By Wayne S. Walker
“Do you not know that the unrighteous will not inherit the kingdom of God? Do not be deceived. Neither fornicators, nor idolaters, nor adulterers, nor homosexuals, nor sodomites, nor thieves, nor covetous, nor drunkards…[will inherit the kingdom of God]” (1 Corinthians 6:9-10). The word “drunkards” is translated from a term for wine which is the source of our English word “methyl” which is a kind of alcohol. It is defined literally as drunken or intoxicated. On the day of Pentecost, when the apostles spoke in tongues, we read, “Others mocking said, ‘They are full of new wine.’ But Peter, standing up with the eleven, raised his voice and said to them, ‘Men of Judea and all who dwell in Jerusalem, let this be known to you, and heed my words. For these are not drunk, as you suppose, since it is only the third hour of the day’” (Acts 2:13-15).
Even the Old Testament warned of the problems associated with drinking alcoholic beverages. Noah planted a vineyard, drank of the wine, and got drunk, and some very unpleasant consequences ensued (Genesis 9:20-21ff). “Wine is a mocker, strong drink is a brawler, and whoever is led astray by it is not wise” (Proverbs 20:1). The word “wine” does not always necessarily suggest a fermented beverage. Sometimes it can refer to fresh grape juice (Isaiah 65:8). It has been suggested that whenever wine is spoken of positively in Scripture it means the non-fermented variety, as when Jesus turned water to wine (John 2:1-11). On the other hand, when it is talked about in negative terms it identifies the alcoholic kind, as we see in Proverbs 20:1 and the following passage, which also issues a stern warning.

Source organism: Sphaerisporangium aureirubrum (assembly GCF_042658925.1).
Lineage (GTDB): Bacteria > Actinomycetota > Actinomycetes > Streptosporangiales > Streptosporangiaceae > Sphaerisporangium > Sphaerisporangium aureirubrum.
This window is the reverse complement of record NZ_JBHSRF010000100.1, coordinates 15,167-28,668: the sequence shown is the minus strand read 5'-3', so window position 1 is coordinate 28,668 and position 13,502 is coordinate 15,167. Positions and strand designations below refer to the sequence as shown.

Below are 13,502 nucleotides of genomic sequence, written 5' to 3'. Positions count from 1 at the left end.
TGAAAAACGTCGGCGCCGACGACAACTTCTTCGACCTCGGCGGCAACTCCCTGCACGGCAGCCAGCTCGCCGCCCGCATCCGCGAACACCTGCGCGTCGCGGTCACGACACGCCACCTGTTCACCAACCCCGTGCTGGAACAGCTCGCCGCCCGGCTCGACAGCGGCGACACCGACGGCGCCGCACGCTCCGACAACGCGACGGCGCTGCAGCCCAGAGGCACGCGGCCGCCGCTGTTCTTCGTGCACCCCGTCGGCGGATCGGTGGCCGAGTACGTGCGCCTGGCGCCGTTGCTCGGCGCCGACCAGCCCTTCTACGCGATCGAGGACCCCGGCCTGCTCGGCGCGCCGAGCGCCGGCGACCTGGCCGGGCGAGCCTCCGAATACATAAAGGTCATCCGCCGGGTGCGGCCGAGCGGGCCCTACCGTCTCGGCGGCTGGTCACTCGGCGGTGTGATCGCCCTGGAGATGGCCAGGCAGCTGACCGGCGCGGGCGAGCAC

“Who has woe? Who has sorrow? Who has contentions? Who has complaints? Who has wounds without cause? Who has redness of eyes? Those who linger long at the wine, those who go in search of mixed wine. Do not look on the wine when it is red, when it sparkles in the cup, when it swirls around smoothly; at the last it bites like a serpent, and stings like a viper. Your eyes will see strange things, and your heart will utter perverse things. Yes, you will be like one who lies down in the midst of the sea, or like one who lies at the top of the mast, saying: ‘They have struck me, but I was not hurt; they have beaten me, but I did not feel it. When shall I awake, that I may seek another drink?’” (Proverbs 23:29-35).
While it is true that these two Proverbs warnings are found in the Old Testament, they still are written for our learning and represent God’s wisdom on the subject. Furthermore, we have similar warnings in the New Testament. “And do not be drunk with wine, in which is dissipation; but be filled with the Spirit” (Ephesians 5:18). W. E. Vine says that the term translated “drunk with wine” means “to make drunk or to grow drunk (an inceptive verb, marking the process of…).” Thus, whatever is involved in the process of becoming drunk is condemned. There are only two possibilities here. One can be filled either with wine or with the Spirit—but not both.
“Therefore, since Christ suffered for us in the flesh, arm yourselves also with the same mind, for he who has suffered in the flesh has ceased from sin, that he no longer should live the rest of his time in the flesh for the lusts of men, but for the will of God. For we have spent enough of our past lifetime in doing the will of the Gentiles—when we walked in lewdness, lusts, drunkenness, revelries, drinking parties, and abominable idolatries. In regard to these, they think it strange that you do not run with them in the same flood of dissipation, speaking evil of you” (1 Peter 4:1-4). The past lives of these disciples had included drunkenness, revelries (i.e., drunken orgies), and “drinking [i.e. cocktail] parties,” but no longer. They had ceased from such sinful activities. Why? Because those who engage themselves in the process which will make them drunk will not inherit the kingdom of God.
—in Search for Truth, 6/28/2015 (Vol. VI, No. 47)